Magistrate career down the drain for N$5 500

15 July 2019 | Justice

YANNA SMITH

Melaney Theron has thrown her promising career as a magistrate down the drain for a mere N$5 500.

Last Thursday, Judge Nate Ndauendapo found the former Oshakati traffic court magistrate guilty on 16 of 18 counts of corruption and defeating or obstructing the course of justice. According to the judge’s flynote, Theron was accused of, amongst others, falsifying court records, corruptly accepting gratification, withdrawing charges against accused persons without any legal basis and fraudulently concealing her offences.

Theron was acquitted on two of the charges, that of defeating or obstructing the course of justice and another of corruptly using a position to obtain gratification. The offences were committed from May to mid-August 2011. They involve six payments, totalling N$5 500 made to Theron.

Essentially, what Theron did was to solicit payment in cash from drivers issued with traffic fines, and then either withdraw their cases ‘in court’ or issue a warning, or cancel warrants of arrest. Court records in this regard were falsified by Theron. In all of the individual matters mentioned in the charges, none of the offenders actually appeared in court. They had paid Theron in cash and had not received a receipt for their payments.

In August 2011, two members of the police, a Sergeant Mwinga and Inspector Namweya were “tasked to conduct an operation in Oshakati about a magistrate who was soliciting bribes from traffic offenders”.

A blank traffic ticket was obtained and filled in. “The offender was Pomweye Absalom, the fine was N$2 000, the date of trial 15 August 2011 and the date of issuance 2 July 2011. The offence was driving without professional authorisation.”

The cellphone number on the ticket was correct.

According to testimony in court, Inspector Namweya received a call at around 15:00 on the afternoon of the same day the ticket was sent to be processed. According to court records, Theron identified who she was and told him “you are having a traffic ticket that you need to be at court for and the fine is N$2 000”.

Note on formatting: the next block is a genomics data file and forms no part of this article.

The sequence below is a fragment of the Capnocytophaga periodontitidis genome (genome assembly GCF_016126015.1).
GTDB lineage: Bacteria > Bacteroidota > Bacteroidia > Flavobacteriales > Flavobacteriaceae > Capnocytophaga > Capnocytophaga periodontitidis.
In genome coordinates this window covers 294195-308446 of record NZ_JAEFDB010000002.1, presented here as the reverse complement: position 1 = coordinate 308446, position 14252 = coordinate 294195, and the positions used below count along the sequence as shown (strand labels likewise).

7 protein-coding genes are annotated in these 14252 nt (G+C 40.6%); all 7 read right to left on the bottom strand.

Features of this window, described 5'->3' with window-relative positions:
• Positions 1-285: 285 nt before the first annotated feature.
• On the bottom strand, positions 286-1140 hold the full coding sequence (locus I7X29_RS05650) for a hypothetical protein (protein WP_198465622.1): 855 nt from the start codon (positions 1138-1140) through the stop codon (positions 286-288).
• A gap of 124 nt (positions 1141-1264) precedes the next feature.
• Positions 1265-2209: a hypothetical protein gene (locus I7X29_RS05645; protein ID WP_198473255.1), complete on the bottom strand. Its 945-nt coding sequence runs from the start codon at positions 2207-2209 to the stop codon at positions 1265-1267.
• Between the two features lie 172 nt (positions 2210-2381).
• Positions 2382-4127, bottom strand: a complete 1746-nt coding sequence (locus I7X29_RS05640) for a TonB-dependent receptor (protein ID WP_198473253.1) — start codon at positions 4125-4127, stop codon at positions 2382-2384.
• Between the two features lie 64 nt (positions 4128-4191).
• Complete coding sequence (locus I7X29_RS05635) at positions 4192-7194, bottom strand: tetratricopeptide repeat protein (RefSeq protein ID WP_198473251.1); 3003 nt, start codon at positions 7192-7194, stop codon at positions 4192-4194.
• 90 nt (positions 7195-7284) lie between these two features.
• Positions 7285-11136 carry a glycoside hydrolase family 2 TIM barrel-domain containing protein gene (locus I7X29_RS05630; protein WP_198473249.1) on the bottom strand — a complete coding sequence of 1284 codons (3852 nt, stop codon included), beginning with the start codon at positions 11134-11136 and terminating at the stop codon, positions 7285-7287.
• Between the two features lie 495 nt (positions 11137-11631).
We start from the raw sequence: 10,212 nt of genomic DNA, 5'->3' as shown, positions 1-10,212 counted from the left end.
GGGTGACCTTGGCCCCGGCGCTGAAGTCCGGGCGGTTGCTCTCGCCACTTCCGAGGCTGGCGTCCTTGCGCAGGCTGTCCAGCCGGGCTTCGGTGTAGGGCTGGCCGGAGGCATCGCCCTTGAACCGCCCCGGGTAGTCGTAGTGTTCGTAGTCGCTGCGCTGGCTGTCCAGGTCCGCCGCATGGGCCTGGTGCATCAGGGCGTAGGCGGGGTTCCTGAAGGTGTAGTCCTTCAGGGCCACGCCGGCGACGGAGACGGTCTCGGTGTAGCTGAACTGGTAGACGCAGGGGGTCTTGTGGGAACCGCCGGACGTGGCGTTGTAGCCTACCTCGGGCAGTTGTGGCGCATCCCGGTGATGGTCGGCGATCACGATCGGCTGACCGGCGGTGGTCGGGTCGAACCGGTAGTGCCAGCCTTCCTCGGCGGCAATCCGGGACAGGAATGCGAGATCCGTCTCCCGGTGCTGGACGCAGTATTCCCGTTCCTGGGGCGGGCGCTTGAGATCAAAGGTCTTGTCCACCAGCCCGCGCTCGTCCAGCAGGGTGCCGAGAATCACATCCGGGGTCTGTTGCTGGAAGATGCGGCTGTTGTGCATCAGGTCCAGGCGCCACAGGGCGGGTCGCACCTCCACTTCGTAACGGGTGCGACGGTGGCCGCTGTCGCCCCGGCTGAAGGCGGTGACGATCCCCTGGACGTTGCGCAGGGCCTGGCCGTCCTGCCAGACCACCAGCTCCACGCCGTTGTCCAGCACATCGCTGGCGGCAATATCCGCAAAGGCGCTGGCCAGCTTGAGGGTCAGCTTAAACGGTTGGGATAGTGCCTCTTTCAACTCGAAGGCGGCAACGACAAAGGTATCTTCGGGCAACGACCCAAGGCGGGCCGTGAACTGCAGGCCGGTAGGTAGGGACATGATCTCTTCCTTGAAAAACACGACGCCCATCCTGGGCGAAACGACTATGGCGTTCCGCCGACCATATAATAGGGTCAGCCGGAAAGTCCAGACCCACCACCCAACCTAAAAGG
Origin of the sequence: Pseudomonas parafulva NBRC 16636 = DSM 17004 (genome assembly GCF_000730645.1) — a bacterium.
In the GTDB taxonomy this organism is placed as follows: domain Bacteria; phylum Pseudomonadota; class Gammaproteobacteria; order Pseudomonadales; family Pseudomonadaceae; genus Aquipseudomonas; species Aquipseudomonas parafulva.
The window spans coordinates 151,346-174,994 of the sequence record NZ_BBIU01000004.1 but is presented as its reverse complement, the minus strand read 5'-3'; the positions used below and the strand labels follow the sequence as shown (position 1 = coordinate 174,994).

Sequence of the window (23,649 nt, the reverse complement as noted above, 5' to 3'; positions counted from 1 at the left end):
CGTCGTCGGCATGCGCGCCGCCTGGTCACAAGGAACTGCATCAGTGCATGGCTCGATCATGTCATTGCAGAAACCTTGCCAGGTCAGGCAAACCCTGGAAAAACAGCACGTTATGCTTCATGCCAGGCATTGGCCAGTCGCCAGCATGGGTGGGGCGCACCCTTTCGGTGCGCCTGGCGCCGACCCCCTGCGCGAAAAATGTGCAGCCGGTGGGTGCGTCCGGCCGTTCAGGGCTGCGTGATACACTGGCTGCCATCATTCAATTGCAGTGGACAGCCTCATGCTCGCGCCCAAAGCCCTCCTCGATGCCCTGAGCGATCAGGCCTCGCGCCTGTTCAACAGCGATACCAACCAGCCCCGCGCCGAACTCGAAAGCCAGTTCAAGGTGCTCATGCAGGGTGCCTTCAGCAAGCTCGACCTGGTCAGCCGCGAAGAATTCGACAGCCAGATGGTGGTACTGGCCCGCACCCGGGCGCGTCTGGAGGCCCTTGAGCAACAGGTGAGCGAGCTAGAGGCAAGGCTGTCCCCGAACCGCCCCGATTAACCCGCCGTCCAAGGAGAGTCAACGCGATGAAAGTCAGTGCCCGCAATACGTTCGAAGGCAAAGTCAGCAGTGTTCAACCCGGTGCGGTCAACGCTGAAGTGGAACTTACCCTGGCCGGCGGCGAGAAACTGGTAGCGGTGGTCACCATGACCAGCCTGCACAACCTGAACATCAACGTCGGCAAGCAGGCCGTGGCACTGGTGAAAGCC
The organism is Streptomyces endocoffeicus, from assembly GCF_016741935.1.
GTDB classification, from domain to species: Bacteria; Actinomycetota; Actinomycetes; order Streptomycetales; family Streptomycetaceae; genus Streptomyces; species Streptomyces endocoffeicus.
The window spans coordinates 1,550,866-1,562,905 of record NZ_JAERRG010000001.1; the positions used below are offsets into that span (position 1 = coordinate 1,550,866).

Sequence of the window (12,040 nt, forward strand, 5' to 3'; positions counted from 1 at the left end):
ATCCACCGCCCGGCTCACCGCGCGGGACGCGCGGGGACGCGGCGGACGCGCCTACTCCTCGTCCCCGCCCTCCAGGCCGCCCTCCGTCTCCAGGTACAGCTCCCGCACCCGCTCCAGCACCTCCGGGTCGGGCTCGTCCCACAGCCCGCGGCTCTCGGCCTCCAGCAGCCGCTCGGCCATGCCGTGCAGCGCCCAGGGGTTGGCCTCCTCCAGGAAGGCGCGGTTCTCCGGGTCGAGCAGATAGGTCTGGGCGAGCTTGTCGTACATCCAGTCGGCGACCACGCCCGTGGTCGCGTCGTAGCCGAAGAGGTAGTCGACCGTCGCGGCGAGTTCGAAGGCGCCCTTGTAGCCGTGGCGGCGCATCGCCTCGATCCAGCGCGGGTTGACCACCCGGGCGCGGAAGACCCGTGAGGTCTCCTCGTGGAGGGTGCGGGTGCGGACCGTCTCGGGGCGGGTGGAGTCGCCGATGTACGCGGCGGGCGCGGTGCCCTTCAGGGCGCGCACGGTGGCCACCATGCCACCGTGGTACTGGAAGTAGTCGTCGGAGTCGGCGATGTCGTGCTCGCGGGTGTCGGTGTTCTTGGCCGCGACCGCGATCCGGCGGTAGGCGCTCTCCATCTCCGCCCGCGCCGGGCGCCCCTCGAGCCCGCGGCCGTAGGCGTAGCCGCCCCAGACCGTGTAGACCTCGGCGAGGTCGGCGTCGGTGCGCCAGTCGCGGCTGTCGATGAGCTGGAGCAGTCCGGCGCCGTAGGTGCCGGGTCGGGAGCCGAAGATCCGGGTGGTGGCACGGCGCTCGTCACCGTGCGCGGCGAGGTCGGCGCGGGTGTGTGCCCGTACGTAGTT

She told him if he paid the ticket before 16:00 on the same day, she would give him a discount of N$1 000, and if he pays the next day, he will have to pay N$1 500.

He was warned that if he did not “turn up”, she would issue a warrant of arrest and he would be arrested and detained.

“He was directed to go and pay at office number eight at the court,” the judge said.

Mwinga was tasked by the police team to go and pay the fine of N$1 000, acting as Pomweye Absalom.

Theron had often issued ‘discounts’ for immediate payments, and they agreed he would act as though he could only speak Oshiwambo.

Copies were made of the N$200 notes used to pay the fine, which they had received from Windhoek as “operation money”. He went into Theron’s office and paid her the money. Following this payment, the police entered Theron’s office and demanded the money paid by ‘Absalom’.

“She took the money from underneath a paper and she was shivering and afraid. The money was the same as that of which they had made copies. She was arrested.”

Theron had pleaded not guilty to all the charges and affirmed that court appearances had indeed taken place. She also, in respect of some of the charges, said the tickets were defective.

She denied receiving any money and asked the State to prove the allegations.

According to the judge, “she denied having received N$1 000 from Sergeant Mwinga (acting as Absalom). She testified that Sergeant Mwinga came in her office and said something in Oshiwambo, which she could not understand. She told him to get an interpreter and he left the money and the ticket on her desk.” She also denied making any telephone calls, although phone records proved the contrary, and said she had signed the document the police gave her when they came into her office because “she was intimidated by the presence of the three police officers”.

During her defence, Theron maintained that the court appearances by the traffic offenders had indeed occurred, even though the parties had denied they ever appeared before her.

Theron had, at one point, told the court that “someone” had appeared before her, adding that it was neither “her duty nor the practice, to confirm the identity of the appearer”.

“Why would somebody else appear on behalf of the offender and pay a fine or face a jail term for an offence he or she did not commit? That is absurd,” the judge said.

Theron will be sentenced on 19 August.

She represented herself, following the departure of her counsel Garth Joseph towards the end of the trial. The State was represented by Simba Nduna.

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